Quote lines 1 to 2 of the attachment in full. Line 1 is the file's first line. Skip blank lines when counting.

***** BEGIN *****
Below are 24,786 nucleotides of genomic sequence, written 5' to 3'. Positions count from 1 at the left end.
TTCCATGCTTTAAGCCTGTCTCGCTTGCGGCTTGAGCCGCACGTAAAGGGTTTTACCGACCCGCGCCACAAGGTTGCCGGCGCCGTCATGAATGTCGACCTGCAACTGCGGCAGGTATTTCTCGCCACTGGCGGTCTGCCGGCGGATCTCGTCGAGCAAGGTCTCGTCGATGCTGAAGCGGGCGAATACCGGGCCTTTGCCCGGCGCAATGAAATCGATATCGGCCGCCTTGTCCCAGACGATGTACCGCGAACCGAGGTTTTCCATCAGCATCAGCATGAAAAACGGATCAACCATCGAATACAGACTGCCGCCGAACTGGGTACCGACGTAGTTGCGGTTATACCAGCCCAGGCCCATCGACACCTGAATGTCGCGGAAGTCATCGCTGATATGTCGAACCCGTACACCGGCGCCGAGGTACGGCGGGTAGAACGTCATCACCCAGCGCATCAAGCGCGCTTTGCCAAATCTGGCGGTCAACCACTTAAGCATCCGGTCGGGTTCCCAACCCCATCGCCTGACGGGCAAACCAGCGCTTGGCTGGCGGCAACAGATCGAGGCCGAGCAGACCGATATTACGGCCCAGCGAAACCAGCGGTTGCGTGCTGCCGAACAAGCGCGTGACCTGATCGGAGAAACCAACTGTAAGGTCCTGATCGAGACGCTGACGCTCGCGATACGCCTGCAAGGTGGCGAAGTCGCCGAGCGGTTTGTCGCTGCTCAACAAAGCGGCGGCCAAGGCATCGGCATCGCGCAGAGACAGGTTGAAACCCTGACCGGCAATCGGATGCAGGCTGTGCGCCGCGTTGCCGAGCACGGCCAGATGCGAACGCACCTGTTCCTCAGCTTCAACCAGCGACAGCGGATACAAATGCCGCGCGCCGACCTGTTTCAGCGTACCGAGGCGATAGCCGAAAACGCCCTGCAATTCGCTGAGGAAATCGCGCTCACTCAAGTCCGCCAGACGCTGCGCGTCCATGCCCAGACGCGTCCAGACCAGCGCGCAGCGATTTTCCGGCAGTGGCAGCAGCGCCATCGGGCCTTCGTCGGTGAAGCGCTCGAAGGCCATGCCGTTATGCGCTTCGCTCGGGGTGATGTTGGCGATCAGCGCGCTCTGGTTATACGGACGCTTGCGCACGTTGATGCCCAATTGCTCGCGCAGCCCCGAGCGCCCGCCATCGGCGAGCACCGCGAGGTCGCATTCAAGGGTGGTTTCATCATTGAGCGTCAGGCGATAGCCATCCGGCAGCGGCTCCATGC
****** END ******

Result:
Below are 24,786 nucleotides of genomic sequence, written 5' to 3'. Positions count from 1 at the left end.
TTCCATGCTTTAAGCCTGTCTCGCTTGCGGCTTGAGCCGCACGTAAAGGGTTTTACCGACCCGCGCCACAAGGTTGCCGGCGCCGTCATGAATGTCGACCTGCAACTGCGGCAGGTATTTCTCGCCACTGGCGGTCTGCCGGCGGATCTCGTCGAGCAAGGTCTCGTCGATGCTGAAGCGGGCGAATACCGGGCCTTTGCCCGGCGCAATGAAATCGATATCGGCCGCCTTGTCCCAGACGATGTACCGCGAACCGAGGTTTTCCATCAGCATCAGCATGAAAAACGGATCAACCATCGAATACAGACTGCCGCCGAACTGGGTACCGACGTAGTTGCGGTTATACCAGCCCAGGCCCATCGACACCTGAATGTCGCGGAAGTCATCGCTGATATGTCGAACCCGTACACCGGCGCCGAGGTACGGCGGGTAGAACGTCATCACCCAGCGCATCAAGCGCGCTTTGCCAAATCTGGCGGTCAACCACTTAAGCATCCGGTCGGGTTCCCAACCCCATCGCCTGACGGGCAAACCAGCGCTTGGCTGGCGGCAACAGATCGAGGCCGAGCAGACCGATATTACGGCCCAGCGAAACCAGCGGTTGCGTGCTGCCGAACAAGCGCGTGACCTGATCGGAGAAACCAACTGTAAGGTCCTGATCGAGACGCTGACGCTCGCGATACGCCTGCAAGGTGGCGAAGTCGCCGAGCGGTTTGTCGCTGCTCAACAAAGCGGCGGCCAAGGCATCGGCATCGCGCAGAGACAGGTTGAAACCCTGACCGGCAATCGGATGCAGGCTGTGCGCCGCGTTGCCGAGCACGGCCAGATGCGAACGCACCTGTTCCTCAGCTTCAACCAGCGACAGCGGATACAAATGCCGCGCGCCGACCTGTTTCAGCGTACCGAGGCGATAGCCGAAAACGCCCTGCAATTCGCTGAGGAAATCGCGCTCACTCAAGTCCGCCAGACGCTGCGCGTCCATGCCCAGACGCGTCCAGACCAGCGCGCAGCGATTTTCCGGCAGTGGCAGCAGCGCCATCGGGCCTTCGTCGGTGAAGCGCTCGAAGGCCATGCCGTTATGCGCTTCGCTCGGGGTGATGTTGGCGATCAGCGCGCTCTGGTTATACGGACGCTTGCGCACGTTGATGCCCAATTGCTCGCGCAGCCCCGAGCGCCCGCCATCGGCGAGCACCGCGAGGTCGCATTCAAGGGTGGTTTCATCATTGAGCGTCAGGCGATAGCCATCCGGCAGCGGCTCCATGC